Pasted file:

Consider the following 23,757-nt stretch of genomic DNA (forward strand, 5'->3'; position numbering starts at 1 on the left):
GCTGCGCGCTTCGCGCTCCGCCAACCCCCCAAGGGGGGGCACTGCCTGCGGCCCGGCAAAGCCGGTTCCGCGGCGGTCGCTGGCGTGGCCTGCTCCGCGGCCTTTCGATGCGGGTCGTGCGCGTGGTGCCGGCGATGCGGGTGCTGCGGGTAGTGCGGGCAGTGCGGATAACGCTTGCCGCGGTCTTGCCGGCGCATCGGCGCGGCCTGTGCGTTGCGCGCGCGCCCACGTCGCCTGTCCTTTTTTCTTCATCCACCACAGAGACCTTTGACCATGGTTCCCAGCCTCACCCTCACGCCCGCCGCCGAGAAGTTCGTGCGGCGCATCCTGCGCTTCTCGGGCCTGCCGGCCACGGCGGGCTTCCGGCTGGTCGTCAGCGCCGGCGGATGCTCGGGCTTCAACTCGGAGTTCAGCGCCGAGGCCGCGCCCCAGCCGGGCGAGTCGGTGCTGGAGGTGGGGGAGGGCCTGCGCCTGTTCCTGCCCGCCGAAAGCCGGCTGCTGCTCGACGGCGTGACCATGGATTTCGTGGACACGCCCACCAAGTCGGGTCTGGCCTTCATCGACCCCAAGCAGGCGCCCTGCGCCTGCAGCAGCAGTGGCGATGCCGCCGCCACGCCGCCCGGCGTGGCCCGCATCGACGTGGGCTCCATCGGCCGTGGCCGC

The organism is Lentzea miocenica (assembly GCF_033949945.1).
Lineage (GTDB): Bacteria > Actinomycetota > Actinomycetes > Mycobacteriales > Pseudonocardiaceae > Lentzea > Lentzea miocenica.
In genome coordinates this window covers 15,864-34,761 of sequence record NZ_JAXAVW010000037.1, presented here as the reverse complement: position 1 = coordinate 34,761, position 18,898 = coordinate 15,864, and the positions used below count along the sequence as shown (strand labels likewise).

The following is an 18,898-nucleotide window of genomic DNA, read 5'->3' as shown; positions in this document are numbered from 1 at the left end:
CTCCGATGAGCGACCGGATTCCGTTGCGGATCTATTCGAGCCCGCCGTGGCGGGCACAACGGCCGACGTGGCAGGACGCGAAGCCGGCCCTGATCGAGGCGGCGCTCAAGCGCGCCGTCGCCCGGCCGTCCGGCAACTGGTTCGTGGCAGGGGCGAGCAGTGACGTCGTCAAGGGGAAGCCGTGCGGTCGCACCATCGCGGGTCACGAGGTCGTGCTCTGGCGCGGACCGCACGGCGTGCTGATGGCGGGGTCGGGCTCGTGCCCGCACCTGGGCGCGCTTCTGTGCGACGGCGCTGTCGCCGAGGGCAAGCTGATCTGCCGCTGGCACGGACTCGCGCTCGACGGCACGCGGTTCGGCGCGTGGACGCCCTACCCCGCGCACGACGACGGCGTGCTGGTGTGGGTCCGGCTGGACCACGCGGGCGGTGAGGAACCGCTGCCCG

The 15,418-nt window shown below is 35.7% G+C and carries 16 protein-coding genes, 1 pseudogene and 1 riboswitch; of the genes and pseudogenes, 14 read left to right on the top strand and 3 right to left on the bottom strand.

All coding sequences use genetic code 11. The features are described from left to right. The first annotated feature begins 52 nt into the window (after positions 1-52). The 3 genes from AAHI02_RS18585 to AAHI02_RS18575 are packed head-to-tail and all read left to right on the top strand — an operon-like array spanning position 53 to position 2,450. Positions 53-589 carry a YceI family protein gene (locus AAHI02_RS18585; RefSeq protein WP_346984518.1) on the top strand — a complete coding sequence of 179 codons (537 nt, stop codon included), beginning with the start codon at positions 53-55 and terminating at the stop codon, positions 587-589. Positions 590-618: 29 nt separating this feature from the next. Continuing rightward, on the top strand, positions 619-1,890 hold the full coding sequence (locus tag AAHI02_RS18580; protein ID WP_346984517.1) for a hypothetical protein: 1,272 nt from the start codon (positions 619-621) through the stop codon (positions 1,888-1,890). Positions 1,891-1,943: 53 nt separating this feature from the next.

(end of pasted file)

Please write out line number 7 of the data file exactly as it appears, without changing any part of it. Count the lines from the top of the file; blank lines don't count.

CTCCGATGAGCGACCGGATTCCGTTGCGGATCTATTCGAGCCCGCCGTGGCGGGCACAACGGCCGACGTGGCAGGACGCGAAGCCGGCCCTGATCGAGGCGGCGCTCAAGCGCGCCGTCGCCCGGCCGTCCGGCAACTGGTTCGTGGCAGGGGCGAGCAGTGACGTCGTCAAGGGGAAGCCGTGCGGTCGCACCATCGCGGGTCACGAGGTCGTGCTCTGGCGCGGACCGCACGGCGTGCTGATGGCGGGGTCGGGCTCGTGCCCGCACCTGGGCGCGCTTCTGTGCGACGGCGCTGTCGCCGAGGGCAAGCTGATCTGCCGCTGGCACGGACTCGCGCTCGACGGCACGCGGTTCGGCGCGTGGACGCCCTACCCCGCGCACGACGACGGCGTGCTGGTGTGGGTCCGGCTGGACCACGCGGGCGGTGAGGAACCGCTGCCCG